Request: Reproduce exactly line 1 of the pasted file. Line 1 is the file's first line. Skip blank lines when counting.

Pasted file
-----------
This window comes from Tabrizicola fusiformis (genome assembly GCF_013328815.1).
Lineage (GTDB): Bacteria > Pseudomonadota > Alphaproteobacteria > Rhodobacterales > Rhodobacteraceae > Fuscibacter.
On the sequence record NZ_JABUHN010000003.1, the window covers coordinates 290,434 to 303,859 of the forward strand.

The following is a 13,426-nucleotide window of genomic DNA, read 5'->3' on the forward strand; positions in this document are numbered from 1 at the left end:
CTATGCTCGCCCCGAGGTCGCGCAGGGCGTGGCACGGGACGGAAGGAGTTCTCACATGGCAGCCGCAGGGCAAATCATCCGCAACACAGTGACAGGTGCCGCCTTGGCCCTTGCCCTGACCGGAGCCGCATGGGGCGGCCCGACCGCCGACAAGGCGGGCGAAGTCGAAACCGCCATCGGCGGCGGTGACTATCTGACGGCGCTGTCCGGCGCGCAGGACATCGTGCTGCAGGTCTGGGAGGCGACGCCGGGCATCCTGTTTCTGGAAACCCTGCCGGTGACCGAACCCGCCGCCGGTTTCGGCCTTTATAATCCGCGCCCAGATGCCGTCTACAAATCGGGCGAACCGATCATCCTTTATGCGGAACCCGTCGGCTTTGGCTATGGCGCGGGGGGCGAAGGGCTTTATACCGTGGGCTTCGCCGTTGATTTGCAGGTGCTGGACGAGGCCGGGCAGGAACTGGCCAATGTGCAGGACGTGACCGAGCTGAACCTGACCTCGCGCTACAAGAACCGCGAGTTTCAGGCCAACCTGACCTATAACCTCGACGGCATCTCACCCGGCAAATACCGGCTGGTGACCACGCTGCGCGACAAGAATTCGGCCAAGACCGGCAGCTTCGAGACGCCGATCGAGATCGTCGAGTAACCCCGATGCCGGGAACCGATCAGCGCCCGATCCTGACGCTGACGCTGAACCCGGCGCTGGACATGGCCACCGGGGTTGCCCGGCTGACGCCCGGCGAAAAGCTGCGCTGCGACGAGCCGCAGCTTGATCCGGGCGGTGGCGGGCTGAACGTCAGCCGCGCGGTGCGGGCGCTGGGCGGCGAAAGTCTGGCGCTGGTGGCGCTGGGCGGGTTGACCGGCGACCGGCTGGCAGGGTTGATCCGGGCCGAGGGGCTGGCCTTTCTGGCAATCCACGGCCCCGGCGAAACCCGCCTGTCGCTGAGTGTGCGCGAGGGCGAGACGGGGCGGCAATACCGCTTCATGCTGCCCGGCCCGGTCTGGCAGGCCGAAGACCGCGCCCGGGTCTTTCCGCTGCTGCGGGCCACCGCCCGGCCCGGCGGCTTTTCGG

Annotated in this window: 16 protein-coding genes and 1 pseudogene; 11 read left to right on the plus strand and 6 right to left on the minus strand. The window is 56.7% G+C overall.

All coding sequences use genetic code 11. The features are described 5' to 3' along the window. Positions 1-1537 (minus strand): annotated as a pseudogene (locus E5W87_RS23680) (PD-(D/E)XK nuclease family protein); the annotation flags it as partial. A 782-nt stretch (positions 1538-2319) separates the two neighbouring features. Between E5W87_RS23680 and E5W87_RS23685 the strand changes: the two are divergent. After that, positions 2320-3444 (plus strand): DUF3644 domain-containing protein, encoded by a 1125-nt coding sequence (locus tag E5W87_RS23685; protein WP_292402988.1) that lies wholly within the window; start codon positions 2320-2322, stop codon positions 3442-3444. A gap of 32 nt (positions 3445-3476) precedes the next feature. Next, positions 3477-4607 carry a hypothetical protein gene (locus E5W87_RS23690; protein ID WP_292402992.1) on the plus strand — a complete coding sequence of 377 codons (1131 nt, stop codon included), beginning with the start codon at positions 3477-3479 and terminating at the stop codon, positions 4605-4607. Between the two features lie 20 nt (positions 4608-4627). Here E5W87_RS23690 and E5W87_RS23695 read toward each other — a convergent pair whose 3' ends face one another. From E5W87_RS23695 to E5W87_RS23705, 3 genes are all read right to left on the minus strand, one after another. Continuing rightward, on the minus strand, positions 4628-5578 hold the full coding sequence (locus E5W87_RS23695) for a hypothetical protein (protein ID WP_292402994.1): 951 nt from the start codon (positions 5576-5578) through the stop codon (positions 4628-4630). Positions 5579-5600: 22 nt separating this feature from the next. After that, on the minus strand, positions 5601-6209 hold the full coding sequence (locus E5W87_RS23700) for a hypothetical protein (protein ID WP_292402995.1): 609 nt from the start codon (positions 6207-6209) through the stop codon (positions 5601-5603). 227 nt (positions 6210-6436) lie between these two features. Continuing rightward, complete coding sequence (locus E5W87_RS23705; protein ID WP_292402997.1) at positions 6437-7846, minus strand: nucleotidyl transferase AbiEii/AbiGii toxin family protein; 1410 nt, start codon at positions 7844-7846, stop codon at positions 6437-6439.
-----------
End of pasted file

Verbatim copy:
This window comes from Tabrizicola fusiformis (genome assembly GCF_013328815.1).